I’m old enough to be able to recognize where my influence has been greatest.
Some people think their influence comes in the official role they have with others. Certainly that is true with things like parenting, marriage, etc. And to some extent it is true in work.
However, in most areas of life influence comes in informal relational ways. That became abundantly clear to me last month when I had breakfast with a 32-year old former college student from the college I served back in the mid-2000s.
You see, I had an official role/title there at the Bible College. I was the Vice-President for College Advancement. Sounds pretty impressive, huh?
In that role, I was responsible for all of the outside constituencies of the school; alumni, pastors, churches, donors and prospective students.
Early on in my time there I was pointed to a kid who was a son of two alums. Dustin was a high school student from Pennsylvania. His family has a rich history in ministry, and he is a fourth generation Christ-follower in his family.
He and I clicked on that first phone call in 2002 and never turned back. His parents are literally my age but here I was on the phone connecting with a then 18-year old. While I had the official role as VP, Dustin and I became good friends.
One of the great memories I have of Dustin was sitting around the campfire in my backyard as I was transitioning out of the Bible College into The Hardy Group.
There were three college guys and me talking like friends engaged on the journey one of us – me – was on. These guys gave me very useful and thoughtful counsel as 22-year olds. I was 52.
Needless to say, I have extremely fond memories of those guys, in particular Dustin. They were more than students to me; they were true friends. These guys sat with me not as the VP of the Bible College but as a friend they had grown to know and appreciate.
[NOTE: Want to increase the influence you have on the people at your church beyond Sunday mornings? Click below to see how Pastor Andrew is using the Hubworthy resource to have a daily impact.]
Fast forward to 2016 – Dustin made contact with me two months ago letting me know he was going to be in town for a few weeks. He wanted to connect up and specifically said, not for business but just for friendship. I jumped on that opportunity.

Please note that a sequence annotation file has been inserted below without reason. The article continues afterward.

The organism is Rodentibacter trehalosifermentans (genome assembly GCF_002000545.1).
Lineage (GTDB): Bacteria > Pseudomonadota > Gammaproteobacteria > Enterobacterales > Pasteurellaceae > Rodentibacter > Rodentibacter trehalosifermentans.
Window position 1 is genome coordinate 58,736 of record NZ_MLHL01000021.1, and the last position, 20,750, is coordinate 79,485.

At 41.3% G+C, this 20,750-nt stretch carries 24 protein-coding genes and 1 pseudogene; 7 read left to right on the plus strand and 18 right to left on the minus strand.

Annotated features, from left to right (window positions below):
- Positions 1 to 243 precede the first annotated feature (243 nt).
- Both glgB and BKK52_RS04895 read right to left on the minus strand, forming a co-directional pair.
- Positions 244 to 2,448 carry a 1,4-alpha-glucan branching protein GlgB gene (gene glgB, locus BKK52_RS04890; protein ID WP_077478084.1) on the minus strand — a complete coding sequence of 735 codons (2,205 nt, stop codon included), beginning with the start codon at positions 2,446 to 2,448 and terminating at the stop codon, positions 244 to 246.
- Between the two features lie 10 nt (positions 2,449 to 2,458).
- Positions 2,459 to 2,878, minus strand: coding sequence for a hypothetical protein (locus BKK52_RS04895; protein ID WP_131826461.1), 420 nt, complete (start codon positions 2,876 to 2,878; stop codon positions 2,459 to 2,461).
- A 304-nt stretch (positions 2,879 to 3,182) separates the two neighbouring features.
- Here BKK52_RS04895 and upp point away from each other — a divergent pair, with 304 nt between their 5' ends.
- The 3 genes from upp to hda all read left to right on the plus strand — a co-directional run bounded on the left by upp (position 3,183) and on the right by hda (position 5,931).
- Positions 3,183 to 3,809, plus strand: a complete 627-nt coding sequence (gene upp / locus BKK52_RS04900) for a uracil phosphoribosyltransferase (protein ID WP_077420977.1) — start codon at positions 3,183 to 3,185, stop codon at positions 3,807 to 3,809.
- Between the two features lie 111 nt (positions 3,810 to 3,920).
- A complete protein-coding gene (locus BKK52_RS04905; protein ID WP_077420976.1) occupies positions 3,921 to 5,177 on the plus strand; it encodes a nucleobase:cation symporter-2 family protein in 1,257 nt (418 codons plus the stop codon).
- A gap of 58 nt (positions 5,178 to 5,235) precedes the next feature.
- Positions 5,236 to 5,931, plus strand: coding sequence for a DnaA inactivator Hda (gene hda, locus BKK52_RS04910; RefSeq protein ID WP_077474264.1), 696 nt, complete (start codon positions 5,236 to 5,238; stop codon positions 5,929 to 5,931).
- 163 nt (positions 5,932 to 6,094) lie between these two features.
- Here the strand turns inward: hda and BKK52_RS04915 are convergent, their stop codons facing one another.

We met and talked for over an hour and a half and could have done double that time. At that breakfast, almost 10 years since the time around the camp fire, we talked of The Hardy Group, that which was only a concept in March 2007.
We talked of his academic journey and his desire to pursue a PhD — to invest his life in college students as a professor. I told him to not forget us small people when he became a really smart guy! 🙂
What struck me is how easily we talked. Dustin is a good friend. He’s not of my generation. We have much that is different about us because of age and station in life. I have six grandkids – he’s not married. But he is my friend – and he is so not because of my title at the Bible College.
God blessed each of us to have influence with the other not because of roles or titles. Yes, the role/title set the stage for the first phone call. But I had lots of first phone calls that did not turn into long-term friendships.
So what’s my point?
It is not to diminish roles or titles. It is to note that influence comes by presence and relationship. Leaders know this and work to influence people in their spheres to do and be more than the role/title mandates of them.
For pastors who frequently communicate week-in and week-out the truths of scripture there is a sense that so much more can be done to help people than just during the preaching slot on the weekend.
What pastor would not want to influence their congregation on Tuesday, Thursday, Friday, etc. every week of life?
Can you imagine what it would be like to influence the church because of who you are and what is in your heart for people, far beyond your title of “pastor”?
To this end, I have really appreciated my good friend, Doug Hudson and his team when I learned of how they purpose to help pastors and church leaders spread their influence way beyond the weekend through Hubworthy. You can check it out here:
You see, when you can influence informally (not because of your title but because of your relationship), you have the greatest capacity to make a difference in the life of another.
Conversations go to deeper levels. Prayer for each other goes deeper. The transparency is best. Authenticity is front and center.
While I genuinely value communicating with a sharp, young spiritual leader like Dustin, I believe he also values a non-family member like me who has been down the road just a bit longer than he.
A little gray hair (which I have more than a little) is valued by a young man looking to be exactly what God wants him to be. I hope I play a small role to that end with Dustin.
Here’s what you need to ask yourself:
1. What are you doing to influence people beyond your preaching?
2. What are you doing to invest in peoples’ lives beyond the weekend?
Influence can happen 24/7. When you can share your wisdom with people in ways that enrich their lives, both they and you will find great fulfillment.
The resources you have in your head, on your bookshelf and in your laptop can be made available to those not only in your church but in your community as well. In this age of information sharing, why would you not want to develop relational influence with as many people as possible? That’s what making disciples is all about!
I am most grateful to the Lord that he allowed Dustin and me to have genuine friendship and influence with each other. Watching that influence grow in the years to come will be an absolute delight for both of us. I trust you’ll have the same experiences, too!
Again, check out the free offer from my buddies at Hubworthy. It is very kind of them to offer this exclusively to The Hardy Group family – and that means you! 🙂